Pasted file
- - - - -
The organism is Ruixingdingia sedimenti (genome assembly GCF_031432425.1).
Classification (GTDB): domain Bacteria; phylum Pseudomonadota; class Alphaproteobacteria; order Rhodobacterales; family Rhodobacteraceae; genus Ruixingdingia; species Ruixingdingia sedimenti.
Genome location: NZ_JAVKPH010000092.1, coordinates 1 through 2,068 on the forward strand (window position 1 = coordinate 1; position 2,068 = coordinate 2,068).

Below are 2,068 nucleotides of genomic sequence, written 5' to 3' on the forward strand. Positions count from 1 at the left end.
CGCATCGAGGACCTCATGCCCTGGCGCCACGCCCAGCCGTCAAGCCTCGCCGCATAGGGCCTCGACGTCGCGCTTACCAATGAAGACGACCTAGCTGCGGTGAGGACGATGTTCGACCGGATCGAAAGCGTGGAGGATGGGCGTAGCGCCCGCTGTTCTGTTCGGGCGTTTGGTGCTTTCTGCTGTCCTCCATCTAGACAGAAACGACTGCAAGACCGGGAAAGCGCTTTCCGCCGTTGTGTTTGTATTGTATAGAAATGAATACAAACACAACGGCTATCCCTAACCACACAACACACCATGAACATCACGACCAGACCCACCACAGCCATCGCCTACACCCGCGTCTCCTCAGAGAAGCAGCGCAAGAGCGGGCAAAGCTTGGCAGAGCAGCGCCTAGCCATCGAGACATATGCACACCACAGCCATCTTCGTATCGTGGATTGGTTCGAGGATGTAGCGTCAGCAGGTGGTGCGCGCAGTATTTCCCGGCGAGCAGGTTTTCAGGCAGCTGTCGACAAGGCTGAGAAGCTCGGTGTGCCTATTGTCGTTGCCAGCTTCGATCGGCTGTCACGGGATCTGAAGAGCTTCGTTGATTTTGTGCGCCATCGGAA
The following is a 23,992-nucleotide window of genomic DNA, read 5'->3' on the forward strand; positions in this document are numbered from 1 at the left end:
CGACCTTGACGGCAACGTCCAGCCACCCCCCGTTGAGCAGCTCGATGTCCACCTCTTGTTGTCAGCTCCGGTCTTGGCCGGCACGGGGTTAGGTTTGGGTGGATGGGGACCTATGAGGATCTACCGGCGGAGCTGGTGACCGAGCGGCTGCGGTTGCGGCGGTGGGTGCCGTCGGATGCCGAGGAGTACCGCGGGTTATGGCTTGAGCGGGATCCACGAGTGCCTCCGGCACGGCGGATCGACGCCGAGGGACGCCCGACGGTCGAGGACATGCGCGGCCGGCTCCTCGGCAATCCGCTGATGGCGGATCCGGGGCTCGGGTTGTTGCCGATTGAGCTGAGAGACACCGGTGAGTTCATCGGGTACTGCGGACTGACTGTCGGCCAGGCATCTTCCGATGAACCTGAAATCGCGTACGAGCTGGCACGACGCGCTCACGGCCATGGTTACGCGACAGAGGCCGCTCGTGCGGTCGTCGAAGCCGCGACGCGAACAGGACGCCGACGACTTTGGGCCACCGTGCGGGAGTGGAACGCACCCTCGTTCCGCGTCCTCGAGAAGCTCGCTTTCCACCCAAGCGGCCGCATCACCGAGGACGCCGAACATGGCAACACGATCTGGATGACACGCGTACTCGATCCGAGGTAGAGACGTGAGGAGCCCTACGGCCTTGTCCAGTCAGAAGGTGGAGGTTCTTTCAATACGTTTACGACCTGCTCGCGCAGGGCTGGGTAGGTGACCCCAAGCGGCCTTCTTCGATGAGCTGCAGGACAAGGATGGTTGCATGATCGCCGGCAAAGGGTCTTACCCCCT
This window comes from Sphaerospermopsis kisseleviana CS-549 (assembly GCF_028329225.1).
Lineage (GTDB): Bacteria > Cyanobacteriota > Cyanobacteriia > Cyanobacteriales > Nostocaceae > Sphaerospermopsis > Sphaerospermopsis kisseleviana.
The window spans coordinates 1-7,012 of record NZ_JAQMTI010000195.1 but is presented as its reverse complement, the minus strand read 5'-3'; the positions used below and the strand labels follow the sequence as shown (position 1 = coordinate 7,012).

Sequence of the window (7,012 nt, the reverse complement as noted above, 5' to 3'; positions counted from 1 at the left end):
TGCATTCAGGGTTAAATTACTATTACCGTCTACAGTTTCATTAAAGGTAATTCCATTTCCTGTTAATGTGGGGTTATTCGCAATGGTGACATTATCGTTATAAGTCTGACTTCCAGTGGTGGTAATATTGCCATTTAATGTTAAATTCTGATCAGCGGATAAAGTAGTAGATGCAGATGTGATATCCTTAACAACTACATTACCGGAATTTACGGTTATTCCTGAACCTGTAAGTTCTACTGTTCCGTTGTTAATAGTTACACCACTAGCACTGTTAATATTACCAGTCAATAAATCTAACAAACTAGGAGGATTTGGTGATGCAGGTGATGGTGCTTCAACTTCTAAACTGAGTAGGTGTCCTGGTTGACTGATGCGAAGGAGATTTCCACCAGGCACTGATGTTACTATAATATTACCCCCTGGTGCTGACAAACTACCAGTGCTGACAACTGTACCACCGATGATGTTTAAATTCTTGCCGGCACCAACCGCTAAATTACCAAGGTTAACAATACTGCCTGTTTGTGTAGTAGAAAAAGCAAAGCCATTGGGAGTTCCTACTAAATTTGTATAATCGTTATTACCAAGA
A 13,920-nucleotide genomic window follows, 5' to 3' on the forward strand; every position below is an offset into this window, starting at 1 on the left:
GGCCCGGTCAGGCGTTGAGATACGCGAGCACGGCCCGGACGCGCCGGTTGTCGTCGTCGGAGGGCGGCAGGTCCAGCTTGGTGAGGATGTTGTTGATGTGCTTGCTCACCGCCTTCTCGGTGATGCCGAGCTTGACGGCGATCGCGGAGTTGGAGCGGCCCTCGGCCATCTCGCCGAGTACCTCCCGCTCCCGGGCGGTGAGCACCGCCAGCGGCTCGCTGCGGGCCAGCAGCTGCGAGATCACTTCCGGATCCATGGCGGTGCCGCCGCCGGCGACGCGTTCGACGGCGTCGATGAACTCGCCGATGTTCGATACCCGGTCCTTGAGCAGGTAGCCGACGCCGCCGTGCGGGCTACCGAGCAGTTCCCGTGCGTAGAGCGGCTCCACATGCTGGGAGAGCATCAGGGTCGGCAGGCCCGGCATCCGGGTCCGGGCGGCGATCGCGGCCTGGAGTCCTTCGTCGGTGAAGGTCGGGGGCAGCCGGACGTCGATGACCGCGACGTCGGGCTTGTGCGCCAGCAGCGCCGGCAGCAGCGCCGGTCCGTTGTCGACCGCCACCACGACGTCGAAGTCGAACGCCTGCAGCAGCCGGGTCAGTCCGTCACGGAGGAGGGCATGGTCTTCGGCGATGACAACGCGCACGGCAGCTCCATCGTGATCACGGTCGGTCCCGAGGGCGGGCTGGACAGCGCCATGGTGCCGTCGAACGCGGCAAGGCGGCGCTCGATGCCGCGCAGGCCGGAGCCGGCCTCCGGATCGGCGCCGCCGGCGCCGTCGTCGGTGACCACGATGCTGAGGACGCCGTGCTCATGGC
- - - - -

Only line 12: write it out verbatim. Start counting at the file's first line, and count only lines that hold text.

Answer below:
TGCATTCAGGGTTAAATTACTATTACCGTCTACAGTTTCATTAAAGGTAATTCCATTTCCTGTTAATGTGGGGTTATTCGCAATGGTGACATTATCGTTATAAGTCTGACTTCCAGTGGTGGTAATATTGCCATTTAATGTTAAATTCTGATCAGCGGATAAAGTAGTAGATGCAGATGTGATATCCTTAACAACTACATTACCGGAATTTACGGTTATTCCTGAACCTGTAAGTTCTACTGTTCCGTTGTTAATAGTTACACCACTAGCACTGTTAATATTACCAGTCAATAAATCTAACAAACTAGGAGGATTTGGTGATGCAGGTGATGGTGCTTCAACTTCTAAACTGAGTAGGTGTCCTGGTTGACTGATGCGAAGGAGATTTCCACCAGGCACTGATGTTACTATAATATTACCCCCTGGTGCTGACAAACTACCAGTGCTGACAACTGTACCACCGATGATGTTTAAATTCTTGCCGGCACCAACCGCTAAATTACCAAGGTTAACAATACTGCCTGTTTGTGTAGTAGAAAAAGCAAAGCCATTGGGAGTTCCTACTAAATTTGTATAATCGTTATTACCAAGA